Federal Gov. and USPS Disability Retirement: Expectations

Expectations are peculiar anticipatory states of being; based upon an accurate assessment of factual considerations, they can comport with a true sense of reality; dependent upon an unrealistic foundation of pure desire and want, it can lead to a devastating loss of trust.  In order to avoid unrealistic expectations, it is necessary to evaluate and assess, as much as possible, facts from past experience, objective present circumstances, and projection of fairly accurate intuitions for the future.

For Federal and Postal workers contemplating filing for Federal Disability Retirement benefits from the U.S. Office of Personnel Management, whether under FERS or CSRS, a realistic expectation as to all aspects and corridors of the benefit itself is necessary in order to survive the entirety of the administrative and bureaucratic ordeal.

From evaluating the strength of one’s medical support, to the ability to convey a persuasive argument and case to an agency which reviews tens of thousands of Federal Disability Retirement cases; from a realistic timeframe of the entire process from start to finish; to financial considerations and future earnings potential and whether one can work in another job or vocation.  All such considerations should be evaluated and discussed.

In the end, however, the Federal employee who is contemplating filing for Federal or Postal Disability Retirement benefits often is confronted with limited choices: to continue working under the same conditions, that is, doing with the same tasks in the same Federal occupation (normally not an option, and that is why Federal Disability Retirement is considered in the first place); to walk away without filing for disability retirement benefits (almost never an option — self-evidently so); or filing for disability retirement benefits (the necessary option, and why it is being considered in the first place).

It is the expectations which often dismay, however, and it is a good idea to keep that animal in a cage of realistic assessments.

Sincerely,

Robert R. McGill, Esquire

Disability Retirement for Federal Government Employees: The Realizing Process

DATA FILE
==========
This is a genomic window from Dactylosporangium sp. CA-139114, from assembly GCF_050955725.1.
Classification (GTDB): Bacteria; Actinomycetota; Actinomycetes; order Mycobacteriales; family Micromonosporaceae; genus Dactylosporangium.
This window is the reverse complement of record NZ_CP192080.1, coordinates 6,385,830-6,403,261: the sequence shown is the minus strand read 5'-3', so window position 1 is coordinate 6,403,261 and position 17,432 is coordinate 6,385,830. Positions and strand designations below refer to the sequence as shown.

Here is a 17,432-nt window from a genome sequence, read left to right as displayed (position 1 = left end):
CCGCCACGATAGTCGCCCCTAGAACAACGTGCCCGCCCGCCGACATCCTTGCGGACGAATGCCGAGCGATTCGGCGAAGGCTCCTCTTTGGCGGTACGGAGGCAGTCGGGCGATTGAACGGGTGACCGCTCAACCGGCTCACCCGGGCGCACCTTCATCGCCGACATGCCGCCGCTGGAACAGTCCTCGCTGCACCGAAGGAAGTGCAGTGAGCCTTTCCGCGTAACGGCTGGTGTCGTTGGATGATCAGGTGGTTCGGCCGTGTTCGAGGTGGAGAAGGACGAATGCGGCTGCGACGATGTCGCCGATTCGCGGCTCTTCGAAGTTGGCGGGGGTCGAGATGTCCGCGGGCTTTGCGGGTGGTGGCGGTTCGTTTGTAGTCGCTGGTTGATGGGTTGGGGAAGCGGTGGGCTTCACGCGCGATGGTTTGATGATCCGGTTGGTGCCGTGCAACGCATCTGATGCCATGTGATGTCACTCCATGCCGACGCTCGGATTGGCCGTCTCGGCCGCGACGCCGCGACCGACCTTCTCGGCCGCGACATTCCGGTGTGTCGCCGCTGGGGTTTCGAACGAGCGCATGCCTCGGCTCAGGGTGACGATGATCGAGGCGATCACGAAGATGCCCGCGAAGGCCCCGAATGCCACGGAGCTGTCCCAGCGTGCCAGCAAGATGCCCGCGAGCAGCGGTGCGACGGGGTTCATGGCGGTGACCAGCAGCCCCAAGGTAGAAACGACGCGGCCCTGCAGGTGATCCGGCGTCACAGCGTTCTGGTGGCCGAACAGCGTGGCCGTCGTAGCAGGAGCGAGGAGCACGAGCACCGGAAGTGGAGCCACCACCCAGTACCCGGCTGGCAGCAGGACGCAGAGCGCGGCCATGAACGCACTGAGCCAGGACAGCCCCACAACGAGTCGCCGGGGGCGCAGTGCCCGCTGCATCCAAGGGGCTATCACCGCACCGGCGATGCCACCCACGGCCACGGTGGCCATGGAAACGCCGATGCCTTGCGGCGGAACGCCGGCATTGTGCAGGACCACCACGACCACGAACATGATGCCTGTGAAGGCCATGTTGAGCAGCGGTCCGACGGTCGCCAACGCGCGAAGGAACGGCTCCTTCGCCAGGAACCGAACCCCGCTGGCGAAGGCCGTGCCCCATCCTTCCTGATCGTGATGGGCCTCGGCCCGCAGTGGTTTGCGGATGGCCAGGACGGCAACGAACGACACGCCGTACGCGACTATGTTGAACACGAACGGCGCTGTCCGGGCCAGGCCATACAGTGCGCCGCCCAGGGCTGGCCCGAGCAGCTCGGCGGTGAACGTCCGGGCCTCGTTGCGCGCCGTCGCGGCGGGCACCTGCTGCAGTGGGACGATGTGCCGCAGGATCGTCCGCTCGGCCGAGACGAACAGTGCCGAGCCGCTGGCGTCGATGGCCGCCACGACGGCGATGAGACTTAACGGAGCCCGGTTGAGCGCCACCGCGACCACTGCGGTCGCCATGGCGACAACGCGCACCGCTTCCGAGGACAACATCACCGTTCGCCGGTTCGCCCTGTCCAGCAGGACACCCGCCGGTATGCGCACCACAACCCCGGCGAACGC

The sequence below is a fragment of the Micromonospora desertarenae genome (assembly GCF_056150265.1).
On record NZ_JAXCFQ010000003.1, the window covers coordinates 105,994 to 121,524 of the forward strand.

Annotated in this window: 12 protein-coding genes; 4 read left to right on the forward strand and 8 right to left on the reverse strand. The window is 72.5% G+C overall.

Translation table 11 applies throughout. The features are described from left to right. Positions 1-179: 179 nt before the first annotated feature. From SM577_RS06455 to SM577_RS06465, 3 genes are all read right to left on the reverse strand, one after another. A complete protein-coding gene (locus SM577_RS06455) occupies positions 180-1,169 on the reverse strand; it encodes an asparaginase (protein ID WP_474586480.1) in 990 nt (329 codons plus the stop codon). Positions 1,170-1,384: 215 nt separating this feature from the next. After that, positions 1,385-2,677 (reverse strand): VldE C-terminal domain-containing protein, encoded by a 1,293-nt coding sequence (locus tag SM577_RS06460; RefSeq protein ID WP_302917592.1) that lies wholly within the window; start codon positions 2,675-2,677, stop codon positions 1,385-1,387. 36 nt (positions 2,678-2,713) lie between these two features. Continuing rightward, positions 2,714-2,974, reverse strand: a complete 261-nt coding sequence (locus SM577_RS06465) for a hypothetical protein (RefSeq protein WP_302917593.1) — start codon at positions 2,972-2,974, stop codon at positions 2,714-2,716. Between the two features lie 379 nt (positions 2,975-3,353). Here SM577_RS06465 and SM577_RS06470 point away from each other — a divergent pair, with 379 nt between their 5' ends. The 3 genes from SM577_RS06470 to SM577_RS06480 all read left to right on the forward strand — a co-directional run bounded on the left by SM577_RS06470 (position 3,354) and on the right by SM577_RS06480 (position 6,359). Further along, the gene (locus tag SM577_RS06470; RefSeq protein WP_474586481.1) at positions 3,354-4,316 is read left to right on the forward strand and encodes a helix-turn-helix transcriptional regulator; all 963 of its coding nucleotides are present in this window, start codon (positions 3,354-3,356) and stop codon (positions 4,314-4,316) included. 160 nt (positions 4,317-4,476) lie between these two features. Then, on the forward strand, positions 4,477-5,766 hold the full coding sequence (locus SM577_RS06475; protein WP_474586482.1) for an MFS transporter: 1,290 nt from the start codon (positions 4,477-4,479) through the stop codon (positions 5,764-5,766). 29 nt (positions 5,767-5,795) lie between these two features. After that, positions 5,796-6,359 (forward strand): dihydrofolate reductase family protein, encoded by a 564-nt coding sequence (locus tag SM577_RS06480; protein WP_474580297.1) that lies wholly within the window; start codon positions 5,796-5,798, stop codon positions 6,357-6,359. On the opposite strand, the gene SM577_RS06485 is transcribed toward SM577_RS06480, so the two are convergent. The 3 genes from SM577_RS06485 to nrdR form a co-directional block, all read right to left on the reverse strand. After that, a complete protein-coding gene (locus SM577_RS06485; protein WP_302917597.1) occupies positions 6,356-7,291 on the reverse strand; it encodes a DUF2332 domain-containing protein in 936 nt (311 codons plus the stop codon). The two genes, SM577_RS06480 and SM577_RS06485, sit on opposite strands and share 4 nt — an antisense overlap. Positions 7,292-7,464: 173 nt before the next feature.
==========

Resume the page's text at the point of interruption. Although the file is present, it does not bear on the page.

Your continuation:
By definition, a process entails multiple procedural steps.  Filing for Federal Disability Retirement benefits from the U.S. Office of Personnel Management encapsulates procedural administrative steps, and these include denials and appeals.

Yes, it is true that a certain percentage are approved at the first stage of the process.  Yes, it is also true that not everyone must go to the Second, or Reconsideration Stage of the process, or the Third Stage, the U.S. Merit Systems Protection Board.  But the fact that “not everyone” must be subjected to X, does not undermine, erase, or otherwise nullify the truism that it still remains a “process”, as opposed to an application for an entitlement benefit.

As a process, one’s Federal Disability Retirement application with OPM must be proven.  In order to prove a case, one must submit certain qualifying documentation.  As the U.S. Office of Personnel Management is the initial and secondary reviewer and determining agency for the first two stages of the process, so they have personnel of differing qualitative abilities — from pure incompetence, to indifference, to superior case workers who understand the full and complete application of the law, the regulatory criteria, and the statutory applicability of case-law interpretation.

Since it is the only process around, it is something we have to live with, and ultimately, follow.

Sincerely,

Robert R. McGill, Esquire